After dinner we were engaged in removing our books and furniture to another office. We were very busy in this, and had but little conversation all the afternoon. My mind, however, remained in that profoundly tranquil state. There was a great sweetness and tenderness in my thoughts and feelings. Everything appeared to be going right, and nothing seemed to ruffle or disturb me in the least.

Just before evening the thought took possession of my mind, that as soon as I was left alone in the new office, I would try to pray again--that I was not going to abandon the subject of religion and give it up, at any rate; and therefore, although I no longer had any concern about my soul, still I would continue to pray.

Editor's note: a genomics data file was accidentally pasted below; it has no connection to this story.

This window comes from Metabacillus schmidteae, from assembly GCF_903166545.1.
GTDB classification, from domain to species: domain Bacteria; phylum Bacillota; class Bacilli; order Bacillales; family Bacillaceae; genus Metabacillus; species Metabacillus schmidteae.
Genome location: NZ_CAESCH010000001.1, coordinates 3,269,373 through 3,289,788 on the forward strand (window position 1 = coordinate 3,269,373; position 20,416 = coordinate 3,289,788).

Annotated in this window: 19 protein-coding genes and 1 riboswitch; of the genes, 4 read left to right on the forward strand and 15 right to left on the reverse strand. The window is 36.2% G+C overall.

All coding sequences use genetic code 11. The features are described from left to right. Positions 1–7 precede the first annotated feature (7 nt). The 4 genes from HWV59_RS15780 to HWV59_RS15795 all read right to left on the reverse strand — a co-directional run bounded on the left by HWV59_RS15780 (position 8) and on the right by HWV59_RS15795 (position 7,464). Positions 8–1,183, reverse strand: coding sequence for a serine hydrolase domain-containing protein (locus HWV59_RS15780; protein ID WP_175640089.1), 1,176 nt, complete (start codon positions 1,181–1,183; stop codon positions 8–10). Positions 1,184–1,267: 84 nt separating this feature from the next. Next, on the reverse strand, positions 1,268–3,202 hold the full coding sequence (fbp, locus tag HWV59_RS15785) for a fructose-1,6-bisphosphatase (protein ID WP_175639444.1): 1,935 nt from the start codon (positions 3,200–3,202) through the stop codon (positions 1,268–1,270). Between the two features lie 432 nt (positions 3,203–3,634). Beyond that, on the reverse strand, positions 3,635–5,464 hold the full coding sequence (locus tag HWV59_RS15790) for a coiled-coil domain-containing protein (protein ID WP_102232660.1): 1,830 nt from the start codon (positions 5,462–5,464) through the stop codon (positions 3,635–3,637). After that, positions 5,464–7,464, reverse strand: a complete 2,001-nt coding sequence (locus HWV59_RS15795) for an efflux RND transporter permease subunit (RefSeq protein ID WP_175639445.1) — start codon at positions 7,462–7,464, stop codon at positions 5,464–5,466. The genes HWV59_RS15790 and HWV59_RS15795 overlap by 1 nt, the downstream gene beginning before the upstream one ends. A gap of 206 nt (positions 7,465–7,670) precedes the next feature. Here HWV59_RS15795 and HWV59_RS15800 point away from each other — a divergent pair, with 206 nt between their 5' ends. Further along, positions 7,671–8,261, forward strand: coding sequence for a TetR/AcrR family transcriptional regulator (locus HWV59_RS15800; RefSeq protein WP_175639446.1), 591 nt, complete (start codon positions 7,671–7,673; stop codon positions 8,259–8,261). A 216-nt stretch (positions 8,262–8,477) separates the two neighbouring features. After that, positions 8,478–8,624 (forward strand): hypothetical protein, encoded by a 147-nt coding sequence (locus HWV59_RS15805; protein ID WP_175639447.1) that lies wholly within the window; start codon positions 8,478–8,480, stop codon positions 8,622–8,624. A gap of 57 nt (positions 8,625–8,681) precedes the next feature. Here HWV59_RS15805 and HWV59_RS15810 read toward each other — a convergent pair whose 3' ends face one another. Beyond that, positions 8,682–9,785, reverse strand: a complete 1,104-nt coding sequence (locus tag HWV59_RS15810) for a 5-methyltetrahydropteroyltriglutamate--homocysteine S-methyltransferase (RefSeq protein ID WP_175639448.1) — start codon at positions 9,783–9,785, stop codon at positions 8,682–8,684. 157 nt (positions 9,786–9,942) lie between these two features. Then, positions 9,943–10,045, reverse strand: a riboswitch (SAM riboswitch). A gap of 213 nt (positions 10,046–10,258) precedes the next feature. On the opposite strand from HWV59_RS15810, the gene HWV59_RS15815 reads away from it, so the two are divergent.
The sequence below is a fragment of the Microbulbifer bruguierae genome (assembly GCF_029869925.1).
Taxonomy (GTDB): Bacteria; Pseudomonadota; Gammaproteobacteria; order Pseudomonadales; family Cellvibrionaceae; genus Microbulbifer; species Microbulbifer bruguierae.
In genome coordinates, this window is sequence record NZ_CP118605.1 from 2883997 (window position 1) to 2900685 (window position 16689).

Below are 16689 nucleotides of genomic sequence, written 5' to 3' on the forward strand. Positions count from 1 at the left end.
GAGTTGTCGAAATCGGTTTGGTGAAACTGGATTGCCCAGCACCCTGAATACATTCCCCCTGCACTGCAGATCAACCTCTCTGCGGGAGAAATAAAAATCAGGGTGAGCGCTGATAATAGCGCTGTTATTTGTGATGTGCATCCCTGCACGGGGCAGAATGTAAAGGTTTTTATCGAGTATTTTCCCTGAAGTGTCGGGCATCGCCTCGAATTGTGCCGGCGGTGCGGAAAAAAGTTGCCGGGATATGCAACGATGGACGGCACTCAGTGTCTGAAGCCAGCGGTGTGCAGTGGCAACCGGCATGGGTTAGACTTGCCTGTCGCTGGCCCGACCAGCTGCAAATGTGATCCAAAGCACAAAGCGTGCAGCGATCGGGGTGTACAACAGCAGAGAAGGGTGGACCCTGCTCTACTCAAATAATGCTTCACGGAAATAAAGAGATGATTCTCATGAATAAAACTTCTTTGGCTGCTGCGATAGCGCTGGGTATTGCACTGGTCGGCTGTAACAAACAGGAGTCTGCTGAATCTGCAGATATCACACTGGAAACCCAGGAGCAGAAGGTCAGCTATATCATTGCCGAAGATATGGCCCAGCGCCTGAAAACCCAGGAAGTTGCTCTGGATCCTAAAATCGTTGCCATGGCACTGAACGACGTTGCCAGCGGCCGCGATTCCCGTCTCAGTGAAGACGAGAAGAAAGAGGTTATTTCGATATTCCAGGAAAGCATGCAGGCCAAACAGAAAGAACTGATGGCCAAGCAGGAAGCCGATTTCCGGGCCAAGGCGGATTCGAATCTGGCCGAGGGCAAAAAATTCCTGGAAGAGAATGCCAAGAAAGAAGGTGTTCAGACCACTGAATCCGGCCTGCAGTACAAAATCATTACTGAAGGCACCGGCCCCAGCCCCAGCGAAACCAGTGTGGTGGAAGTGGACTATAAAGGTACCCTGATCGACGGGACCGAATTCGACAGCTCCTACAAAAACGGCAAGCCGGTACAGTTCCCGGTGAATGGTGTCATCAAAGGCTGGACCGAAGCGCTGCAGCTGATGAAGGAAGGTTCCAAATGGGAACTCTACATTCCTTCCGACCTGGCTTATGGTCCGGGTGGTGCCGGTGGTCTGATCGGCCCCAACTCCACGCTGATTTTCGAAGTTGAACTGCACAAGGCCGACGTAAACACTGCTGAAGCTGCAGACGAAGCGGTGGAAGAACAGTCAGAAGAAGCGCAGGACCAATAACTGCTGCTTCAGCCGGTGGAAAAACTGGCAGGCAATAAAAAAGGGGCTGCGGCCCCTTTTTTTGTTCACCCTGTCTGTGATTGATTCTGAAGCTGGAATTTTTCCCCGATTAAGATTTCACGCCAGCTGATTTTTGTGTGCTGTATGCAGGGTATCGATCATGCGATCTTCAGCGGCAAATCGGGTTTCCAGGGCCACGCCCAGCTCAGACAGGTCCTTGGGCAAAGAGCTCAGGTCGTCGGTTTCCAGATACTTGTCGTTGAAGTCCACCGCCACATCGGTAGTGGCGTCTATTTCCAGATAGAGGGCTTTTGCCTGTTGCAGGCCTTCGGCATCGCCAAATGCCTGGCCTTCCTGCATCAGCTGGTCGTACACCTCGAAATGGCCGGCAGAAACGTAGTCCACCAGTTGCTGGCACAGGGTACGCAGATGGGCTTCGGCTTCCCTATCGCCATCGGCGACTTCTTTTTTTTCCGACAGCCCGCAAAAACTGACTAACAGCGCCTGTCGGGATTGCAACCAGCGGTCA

By evening we got the books and furniture adjusted; and I made up, in an open fireplace, a good fire, hoping to spend the evening alone. Just at dark Squire W, seeing that everything was adjusted, bade me goodnight and went to his home. I had accompanied him to the door; and as I closed the door and turned around, my heart seemed to be liquid within me. All my feelings seemed to rise and flow out; and the utterance of my heart was, "I want to pour my whole soul out to God." The rising of my soul was so great that I rushed into the room back of the front office, to pray.